- The Washington Times - Saturday, May 26, 2007

Each week, the Browser features some pop-culture places on the World Wide Web offering the coolest in free interactive sounds and action.

The third movie based on a Disney theme-park attraction arrived this week, with the fate of Jack Sparrow hanging in the balance in Buena Vista Pictures’ “Pirates of the Caribbean: At World’s End.”

Once again, the Web designers have put together a gorgeous site (https:// disney.go.com/disneypictures/pirates/ atworldsend/) that incorporates plenty of interactive photo montages, dialogue snippets, sound effects and music from the film as visitors go on a virtual scavenger hunt.

The linear quest has surfing scalawags click around scenic terrain loaded with characters to access locations and ultimately find nine silver Spanish dollars in order to be crowned the pirate king.

Jack’s compass (which points in the direction of whatever the holder most desires) also offers navigation to the eight required locations while the witch Tia Dalma provides words of wisdom as she pops up to point visitors in the right direction.

Extra activities are hidden along with the booty in most locations. When stopping at Port Royal, for example, pluck the first coin from Sir Cutler Beckett’s hand, then look for the “Wanted” miniposters on a world map. Click on a poster, and it opens to describe the misdeeds of 10 of the famed pirates highlighted in the film.

While stuck on a beach with ol’ Jack and Tia, visitors can click on a large crustacean to play a quick game of Whack-a-Crab. Through multiple levels, the player smacks the moving creatures before they reach the pirate and deplete his pinch-o-meter.

Or, on the streets of Singapore with Elizabeth Swan, visitors will find a way to send an explosive e-mail to a friend. The slick fireworks display can incorporate up to 10 multicolor bursts into the presentation. The software enables the choice of hues and designs to dazzle the recipient.

Life will get more complicated in Shipwreck Cove, where the visitor must persuade seven pirate lords to give him their pieces of silver. This feat can be accomplished by picking on the characters in the right order so as not to bruise any egos.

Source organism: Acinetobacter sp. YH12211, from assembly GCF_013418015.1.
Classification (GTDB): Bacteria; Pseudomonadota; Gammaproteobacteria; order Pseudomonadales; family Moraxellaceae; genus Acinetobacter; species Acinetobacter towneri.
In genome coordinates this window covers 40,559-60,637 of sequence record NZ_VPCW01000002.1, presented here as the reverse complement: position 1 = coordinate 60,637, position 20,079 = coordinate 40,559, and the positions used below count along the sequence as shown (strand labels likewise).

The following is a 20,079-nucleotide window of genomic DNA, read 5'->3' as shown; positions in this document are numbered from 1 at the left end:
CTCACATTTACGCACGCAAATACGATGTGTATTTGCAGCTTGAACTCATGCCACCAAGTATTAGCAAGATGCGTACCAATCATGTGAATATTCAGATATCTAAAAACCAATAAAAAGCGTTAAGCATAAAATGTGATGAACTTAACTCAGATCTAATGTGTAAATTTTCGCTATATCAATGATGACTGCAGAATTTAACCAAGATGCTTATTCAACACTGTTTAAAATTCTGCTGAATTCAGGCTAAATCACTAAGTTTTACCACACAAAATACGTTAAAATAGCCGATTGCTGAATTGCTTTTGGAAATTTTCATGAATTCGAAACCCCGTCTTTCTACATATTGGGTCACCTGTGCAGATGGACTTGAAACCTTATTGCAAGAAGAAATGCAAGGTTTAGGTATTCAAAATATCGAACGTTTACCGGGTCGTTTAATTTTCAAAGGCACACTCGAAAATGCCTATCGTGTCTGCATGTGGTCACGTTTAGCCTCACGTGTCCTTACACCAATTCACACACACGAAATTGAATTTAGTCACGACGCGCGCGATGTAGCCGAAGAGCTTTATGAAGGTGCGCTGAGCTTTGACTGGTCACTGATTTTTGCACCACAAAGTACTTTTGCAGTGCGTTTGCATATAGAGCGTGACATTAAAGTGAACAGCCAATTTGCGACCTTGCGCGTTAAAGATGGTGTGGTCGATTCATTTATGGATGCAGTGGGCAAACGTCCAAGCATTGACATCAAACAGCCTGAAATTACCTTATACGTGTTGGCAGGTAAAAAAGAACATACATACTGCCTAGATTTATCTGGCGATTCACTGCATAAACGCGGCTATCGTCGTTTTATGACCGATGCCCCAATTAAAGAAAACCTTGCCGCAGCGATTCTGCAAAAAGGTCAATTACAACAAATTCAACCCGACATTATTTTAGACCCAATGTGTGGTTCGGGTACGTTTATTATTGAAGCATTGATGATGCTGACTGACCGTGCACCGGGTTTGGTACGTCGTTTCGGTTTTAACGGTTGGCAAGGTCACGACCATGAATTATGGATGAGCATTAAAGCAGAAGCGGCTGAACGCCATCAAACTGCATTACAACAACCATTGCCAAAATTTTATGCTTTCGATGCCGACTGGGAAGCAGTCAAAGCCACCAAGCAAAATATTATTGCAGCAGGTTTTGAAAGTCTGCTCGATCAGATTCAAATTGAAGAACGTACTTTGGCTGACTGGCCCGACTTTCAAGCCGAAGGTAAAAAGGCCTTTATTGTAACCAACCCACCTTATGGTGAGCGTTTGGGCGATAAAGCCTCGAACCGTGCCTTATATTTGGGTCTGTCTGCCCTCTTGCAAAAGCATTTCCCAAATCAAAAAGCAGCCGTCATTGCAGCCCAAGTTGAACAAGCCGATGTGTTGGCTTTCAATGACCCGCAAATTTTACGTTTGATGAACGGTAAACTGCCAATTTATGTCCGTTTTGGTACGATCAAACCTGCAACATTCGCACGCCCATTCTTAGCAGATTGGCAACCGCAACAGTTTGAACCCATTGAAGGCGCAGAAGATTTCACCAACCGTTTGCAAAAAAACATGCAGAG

When that task is accomplished, Jack throws in the ninth coin, and the Pirate King’s throne is revealed. A chest underneath it opens to show its online treasures.

One part of the booty is the Pirate Flagsmith activity, which has the visitor design and print out a flag for his ship. The art program offers six flag templates, three sets of symbols to place on the flag and the ability to change all of the elements’ colors as well as add some salty words to the final design.

The Pirate King then can go back to previously visited locations and scour the areas for any missed challenges.

Once the quest is finished, fans should click a link found in the “World’s End” site’s main menu to travel to the main Disney Pirates cyber-stop (www. disneypirates.com) for more information on all of the films via sections on video games, DVD releases and latest news.

The best links of the bunch go to the site for the first two movies — “Curse of the Black Pearl” and “Dead Man’s Chest” — with both offering online adventure.

The fantastic “Chest” site takes pirates on a quest to accumulate plunder, find the key to unlock Davy Jones’ chest and enjoy eight games, while the “Black Pearl” stop concentrates on retrieving Aztec gold and playing a couple of games.

If that isn’t enough action, “Pirates of the Caribbean: At World’s End” has a MySpace presence (https://myspace. com/AtWorldsEnd) with a couple of very cool activities.

Besides an interactive map to learn about all of the pirate lords and a multimedia timeline for five of the main characters (which traces them through all of the films), visitors can get a 3-D “piratized” version of themselves, with a little online magic from leading avatar creator Digimask.

First, upload a head shot and then wait for an e-mail message saying your noggin has become three dimensional. Next, add appropriate tattoos, scars and accessories. Then you can make the head talk and upload it to your own MySpace area.

Have a cool site for the online multimedia masses? Write to Joseph Szadkowski at the Browser, The Washington Times, 3600 New York Ave. NE, Washington, DC 20002; call 202/636-3016; or send an e-mail message ([email protected] washingtontimes.com).

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